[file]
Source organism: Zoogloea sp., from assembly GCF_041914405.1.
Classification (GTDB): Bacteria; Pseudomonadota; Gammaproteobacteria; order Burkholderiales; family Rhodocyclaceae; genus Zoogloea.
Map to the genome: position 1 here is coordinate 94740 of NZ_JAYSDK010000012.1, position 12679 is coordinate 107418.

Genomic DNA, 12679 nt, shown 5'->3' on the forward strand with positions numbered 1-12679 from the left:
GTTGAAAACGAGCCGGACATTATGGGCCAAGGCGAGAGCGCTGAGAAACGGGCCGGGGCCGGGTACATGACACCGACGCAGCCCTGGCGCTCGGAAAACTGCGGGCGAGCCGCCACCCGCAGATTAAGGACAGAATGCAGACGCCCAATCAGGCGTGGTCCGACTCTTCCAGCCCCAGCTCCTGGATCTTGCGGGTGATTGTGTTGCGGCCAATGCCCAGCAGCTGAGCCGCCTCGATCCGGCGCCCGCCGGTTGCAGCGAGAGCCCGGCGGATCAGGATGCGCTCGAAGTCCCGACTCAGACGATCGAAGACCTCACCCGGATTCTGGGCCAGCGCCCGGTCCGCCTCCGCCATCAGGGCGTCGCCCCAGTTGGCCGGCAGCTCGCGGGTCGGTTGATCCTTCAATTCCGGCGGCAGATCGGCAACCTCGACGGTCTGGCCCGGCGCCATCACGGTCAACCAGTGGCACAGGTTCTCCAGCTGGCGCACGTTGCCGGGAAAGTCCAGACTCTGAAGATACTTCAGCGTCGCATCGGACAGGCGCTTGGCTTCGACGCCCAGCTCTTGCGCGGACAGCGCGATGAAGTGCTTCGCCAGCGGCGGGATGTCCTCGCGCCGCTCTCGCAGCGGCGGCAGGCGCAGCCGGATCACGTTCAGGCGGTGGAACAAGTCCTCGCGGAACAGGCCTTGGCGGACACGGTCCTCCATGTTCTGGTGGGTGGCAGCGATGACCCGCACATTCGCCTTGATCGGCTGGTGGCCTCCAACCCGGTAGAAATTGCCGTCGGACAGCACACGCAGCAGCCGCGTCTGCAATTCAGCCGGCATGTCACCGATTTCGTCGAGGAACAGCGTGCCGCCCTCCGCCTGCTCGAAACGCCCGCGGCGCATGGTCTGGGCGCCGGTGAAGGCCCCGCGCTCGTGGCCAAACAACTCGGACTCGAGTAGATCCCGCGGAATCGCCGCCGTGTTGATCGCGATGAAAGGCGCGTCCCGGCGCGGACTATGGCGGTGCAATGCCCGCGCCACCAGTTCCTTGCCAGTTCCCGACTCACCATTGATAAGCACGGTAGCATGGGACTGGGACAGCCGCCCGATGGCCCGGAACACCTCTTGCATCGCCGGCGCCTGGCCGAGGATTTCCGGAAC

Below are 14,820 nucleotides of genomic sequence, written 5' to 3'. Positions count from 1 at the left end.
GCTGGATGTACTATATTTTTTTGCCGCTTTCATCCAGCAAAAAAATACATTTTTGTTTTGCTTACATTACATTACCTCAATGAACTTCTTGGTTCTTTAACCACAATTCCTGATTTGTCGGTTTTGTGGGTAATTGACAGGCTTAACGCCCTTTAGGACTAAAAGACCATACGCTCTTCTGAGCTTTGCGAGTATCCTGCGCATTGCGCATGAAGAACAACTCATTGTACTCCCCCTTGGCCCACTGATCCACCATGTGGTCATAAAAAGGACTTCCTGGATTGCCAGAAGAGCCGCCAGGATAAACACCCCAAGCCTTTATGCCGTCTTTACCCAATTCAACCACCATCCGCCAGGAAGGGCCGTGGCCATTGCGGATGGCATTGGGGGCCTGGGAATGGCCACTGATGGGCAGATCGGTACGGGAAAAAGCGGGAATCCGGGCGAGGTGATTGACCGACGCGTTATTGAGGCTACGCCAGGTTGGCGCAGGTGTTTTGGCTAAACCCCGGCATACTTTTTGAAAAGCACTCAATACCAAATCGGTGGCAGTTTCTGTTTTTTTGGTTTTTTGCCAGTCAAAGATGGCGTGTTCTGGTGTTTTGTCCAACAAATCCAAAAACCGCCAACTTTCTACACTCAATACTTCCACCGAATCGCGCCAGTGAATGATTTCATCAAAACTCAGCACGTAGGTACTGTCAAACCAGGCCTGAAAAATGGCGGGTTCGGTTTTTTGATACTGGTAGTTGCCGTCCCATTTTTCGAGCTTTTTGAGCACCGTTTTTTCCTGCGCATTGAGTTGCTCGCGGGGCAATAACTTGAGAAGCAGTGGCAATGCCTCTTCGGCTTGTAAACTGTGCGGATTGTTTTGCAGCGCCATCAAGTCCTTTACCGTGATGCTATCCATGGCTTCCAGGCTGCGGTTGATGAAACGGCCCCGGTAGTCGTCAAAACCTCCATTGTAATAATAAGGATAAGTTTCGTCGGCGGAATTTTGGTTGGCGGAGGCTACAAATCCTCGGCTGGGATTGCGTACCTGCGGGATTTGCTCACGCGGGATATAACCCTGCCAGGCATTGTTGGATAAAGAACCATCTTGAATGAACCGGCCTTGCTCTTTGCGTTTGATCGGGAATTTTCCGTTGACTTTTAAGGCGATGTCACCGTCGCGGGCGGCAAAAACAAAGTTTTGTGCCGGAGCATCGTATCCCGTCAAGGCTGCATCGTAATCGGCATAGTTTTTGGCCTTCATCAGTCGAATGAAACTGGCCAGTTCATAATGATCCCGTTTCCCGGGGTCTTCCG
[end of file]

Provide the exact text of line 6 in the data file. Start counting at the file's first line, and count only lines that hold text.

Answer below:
Below are 14,820 nucleotides of genomic sequence, written 5' to 3'. Positions count from 1 at the left end.